If you send them straight to your shopping cart, you still have two ways you can offer the upsell. One way, if your shopping cart has the functionality, is to make the offer for the upsell right inside the shopping cart. This is one of the most popular ways to do it, because if all your customer must do is click that they’d like the upsell, then it’s done.

 

The other way you can do it is to let them make the entire purchase including paying. Then, you can market the upsell to them either on the download page or via email autoresponder. If you do it on the download page, let them know where their product is, but that they have one chance to upgrade their order for just an “additional” cost. If they upgrade, send them directly to a download page without further delay.

If you choose, you can send the same offer via the autoresponder emails that you send to buyers. But, give them just a short time to upgrade to the larger version of your product or service.

One final point about upsells is that it’s important to keep in mind that you don’t want the upsell price to be out of their range. You’ll need to know your audience to know that information but in general, you don’t want to sell them a product for $27 dollars and then upgrade it to $450 dollars. That’s too big of a difference.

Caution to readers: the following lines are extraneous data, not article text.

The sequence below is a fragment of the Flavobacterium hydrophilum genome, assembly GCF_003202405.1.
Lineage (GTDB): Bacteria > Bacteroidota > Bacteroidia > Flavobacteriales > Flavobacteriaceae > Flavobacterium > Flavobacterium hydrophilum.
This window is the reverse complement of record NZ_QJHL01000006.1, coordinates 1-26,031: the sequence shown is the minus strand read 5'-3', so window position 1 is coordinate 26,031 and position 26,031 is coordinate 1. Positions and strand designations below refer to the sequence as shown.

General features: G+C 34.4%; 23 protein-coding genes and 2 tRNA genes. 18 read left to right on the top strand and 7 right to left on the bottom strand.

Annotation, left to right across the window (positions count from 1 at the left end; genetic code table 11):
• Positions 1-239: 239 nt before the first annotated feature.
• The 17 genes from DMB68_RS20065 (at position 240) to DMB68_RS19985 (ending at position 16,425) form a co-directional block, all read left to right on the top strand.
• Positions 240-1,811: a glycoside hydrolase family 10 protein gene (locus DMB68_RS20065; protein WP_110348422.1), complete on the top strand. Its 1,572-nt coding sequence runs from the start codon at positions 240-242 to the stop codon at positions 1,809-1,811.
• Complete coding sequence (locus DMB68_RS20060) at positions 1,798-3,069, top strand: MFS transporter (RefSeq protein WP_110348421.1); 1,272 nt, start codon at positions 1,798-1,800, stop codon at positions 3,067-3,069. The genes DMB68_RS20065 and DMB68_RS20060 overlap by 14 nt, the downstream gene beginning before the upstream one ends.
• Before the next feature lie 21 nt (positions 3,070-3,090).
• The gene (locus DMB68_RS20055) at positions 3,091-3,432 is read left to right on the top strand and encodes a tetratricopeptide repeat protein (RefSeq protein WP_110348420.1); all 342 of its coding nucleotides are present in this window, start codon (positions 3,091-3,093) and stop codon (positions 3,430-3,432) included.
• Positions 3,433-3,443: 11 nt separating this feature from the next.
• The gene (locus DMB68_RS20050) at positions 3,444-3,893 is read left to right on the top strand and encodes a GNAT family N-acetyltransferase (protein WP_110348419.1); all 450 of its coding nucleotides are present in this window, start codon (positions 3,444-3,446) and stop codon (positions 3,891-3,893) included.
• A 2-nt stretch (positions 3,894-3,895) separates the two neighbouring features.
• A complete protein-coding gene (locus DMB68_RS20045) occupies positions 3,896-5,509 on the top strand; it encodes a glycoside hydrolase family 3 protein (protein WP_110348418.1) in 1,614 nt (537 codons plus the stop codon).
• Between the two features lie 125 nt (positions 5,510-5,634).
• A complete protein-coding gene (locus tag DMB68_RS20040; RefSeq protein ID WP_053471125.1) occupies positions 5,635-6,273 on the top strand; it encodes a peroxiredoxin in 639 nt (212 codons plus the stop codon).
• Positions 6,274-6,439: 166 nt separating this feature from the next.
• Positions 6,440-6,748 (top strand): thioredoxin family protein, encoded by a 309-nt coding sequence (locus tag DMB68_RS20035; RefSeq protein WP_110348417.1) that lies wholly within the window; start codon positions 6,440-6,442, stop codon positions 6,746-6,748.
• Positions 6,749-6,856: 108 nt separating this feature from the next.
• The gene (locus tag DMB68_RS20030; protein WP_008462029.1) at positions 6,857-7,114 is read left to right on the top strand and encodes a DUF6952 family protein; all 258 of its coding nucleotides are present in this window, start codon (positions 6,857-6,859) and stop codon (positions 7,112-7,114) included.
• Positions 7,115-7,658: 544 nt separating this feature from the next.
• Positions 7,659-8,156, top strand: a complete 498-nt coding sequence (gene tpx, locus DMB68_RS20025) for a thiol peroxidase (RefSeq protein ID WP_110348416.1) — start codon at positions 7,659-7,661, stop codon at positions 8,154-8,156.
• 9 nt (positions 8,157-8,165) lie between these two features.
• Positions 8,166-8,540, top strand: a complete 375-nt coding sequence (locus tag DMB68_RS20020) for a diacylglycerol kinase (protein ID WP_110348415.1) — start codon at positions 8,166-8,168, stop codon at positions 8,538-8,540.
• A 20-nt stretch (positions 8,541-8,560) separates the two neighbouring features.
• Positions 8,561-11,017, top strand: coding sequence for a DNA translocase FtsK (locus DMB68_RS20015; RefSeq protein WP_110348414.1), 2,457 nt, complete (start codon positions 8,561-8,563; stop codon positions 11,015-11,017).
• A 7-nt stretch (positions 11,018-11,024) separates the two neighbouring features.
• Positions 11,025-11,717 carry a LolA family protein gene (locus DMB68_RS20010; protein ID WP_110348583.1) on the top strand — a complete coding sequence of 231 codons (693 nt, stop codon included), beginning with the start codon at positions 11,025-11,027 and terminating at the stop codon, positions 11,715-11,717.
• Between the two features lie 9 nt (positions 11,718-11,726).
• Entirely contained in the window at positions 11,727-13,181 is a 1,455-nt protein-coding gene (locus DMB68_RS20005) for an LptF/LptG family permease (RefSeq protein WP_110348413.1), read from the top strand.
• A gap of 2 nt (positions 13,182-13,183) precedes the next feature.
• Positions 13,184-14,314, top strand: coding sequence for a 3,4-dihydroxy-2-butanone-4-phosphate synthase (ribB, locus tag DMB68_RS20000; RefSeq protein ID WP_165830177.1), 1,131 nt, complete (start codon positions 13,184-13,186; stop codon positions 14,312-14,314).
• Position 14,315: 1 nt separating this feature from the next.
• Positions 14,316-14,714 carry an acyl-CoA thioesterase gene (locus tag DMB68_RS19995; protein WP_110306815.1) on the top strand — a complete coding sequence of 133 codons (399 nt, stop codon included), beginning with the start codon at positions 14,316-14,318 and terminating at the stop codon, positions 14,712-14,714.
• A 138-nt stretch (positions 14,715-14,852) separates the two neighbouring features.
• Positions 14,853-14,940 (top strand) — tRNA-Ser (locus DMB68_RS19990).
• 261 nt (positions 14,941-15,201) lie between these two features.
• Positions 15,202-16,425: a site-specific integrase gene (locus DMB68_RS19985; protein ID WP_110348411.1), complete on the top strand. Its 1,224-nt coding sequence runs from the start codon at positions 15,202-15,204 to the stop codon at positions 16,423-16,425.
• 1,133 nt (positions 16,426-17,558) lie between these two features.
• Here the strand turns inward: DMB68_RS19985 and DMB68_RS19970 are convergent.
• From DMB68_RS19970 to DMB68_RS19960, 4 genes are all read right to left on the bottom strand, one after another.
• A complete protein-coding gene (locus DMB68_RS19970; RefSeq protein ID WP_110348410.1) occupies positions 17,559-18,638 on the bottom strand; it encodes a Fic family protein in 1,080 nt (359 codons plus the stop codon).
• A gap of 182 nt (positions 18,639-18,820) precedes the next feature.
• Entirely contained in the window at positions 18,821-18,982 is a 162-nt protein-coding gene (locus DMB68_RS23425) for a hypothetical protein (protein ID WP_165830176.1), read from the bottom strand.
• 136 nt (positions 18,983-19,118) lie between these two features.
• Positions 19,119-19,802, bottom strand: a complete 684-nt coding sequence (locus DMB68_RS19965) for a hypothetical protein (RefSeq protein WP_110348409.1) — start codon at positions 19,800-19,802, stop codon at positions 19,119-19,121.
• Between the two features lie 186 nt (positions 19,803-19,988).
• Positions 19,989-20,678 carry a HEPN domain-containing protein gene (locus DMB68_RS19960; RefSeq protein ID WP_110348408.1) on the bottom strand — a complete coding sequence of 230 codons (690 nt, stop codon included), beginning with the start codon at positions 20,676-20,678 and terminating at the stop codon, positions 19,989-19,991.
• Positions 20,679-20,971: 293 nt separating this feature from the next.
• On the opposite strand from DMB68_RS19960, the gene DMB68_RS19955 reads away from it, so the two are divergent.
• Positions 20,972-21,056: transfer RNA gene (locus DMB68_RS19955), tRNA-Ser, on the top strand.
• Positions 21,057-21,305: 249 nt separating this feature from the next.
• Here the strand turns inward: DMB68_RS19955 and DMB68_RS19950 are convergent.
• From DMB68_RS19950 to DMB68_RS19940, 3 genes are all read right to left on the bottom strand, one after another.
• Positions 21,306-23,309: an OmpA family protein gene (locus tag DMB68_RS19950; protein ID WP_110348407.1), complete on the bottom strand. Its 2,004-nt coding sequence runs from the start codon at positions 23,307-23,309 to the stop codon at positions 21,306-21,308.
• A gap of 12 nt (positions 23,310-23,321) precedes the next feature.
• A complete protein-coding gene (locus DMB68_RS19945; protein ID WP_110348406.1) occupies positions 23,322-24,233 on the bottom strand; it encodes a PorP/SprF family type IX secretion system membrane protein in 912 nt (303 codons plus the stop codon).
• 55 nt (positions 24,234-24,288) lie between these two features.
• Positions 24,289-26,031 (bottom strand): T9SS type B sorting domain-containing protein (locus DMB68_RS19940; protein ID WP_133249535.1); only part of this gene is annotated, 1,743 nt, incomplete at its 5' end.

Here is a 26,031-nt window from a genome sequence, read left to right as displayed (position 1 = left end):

How to Downsell Successfully

A downsell is not something you really want to make a habit of offering, therefore consider how you might need to offer a downsell to keep a customer. There are a couple of reasons to use downselling – cart abandonment and clicking away from the sales page.

Have a Pop-Up

To provide a downsell opportunity you need to have the right technology installed. For example, you might use Leadpages.net to set up a pop-up that is shown to the customer when they click away or abandon the cart.

There are several ideas of what to offer:

  • Percent off coupon
  • Free white paper
  • Free webinar
  • DIY cheat sheet
  • Inexpensive eBook
  • Email course

Your item should be either free or considerably less expensive than the first product. It should also relate very closely to the more expensive product. The reason you need to do this is because you’ll get them into your sales funnel by getting them on your email list. There you can educate, inform, and persuade them toward your other products and/or services.